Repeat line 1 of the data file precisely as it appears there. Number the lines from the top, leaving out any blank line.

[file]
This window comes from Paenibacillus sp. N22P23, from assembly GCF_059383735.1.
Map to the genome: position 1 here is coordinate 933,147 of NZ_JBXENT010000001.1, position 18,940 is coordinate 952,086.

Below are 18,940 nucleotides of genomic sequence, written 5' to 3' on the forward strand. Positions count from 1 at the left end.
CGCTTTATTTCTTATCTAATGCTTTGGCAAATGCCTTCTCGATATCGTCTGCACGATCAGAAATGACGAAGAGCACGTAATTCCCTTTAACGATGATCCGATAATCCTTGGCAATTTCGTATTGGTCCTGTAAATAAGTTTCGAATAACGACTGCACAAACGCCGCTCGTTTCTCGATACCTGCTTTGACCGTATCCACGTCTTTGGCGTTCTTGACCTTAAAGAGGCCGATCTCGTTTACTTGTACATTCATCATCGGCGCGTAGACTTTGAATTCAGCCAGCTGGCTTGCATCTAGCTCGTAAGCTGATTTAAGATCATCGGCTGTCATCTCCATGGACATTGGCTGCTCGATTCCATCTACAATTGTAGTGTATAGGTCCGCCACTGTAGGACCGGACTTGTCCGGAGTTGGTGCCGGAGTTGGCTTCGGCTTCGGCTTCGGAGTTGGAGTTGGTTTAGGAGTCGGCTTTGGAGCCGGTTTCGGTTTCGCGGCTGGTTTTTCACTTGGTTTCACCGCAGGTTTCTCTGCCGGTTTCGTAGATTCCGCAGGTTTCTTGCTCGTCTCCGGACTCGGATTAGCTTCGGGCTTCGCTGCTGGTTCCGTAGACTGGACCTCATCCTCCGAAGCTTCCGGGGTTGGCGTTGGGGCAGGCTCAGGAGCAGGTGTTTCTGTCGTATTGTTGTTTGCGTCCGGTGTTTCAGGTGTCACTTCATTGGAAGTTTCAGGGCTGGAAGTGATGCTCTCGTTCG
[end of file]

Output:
This window comes from Paenibacillus sp. N22P23, from assembly GCF_059383735.1.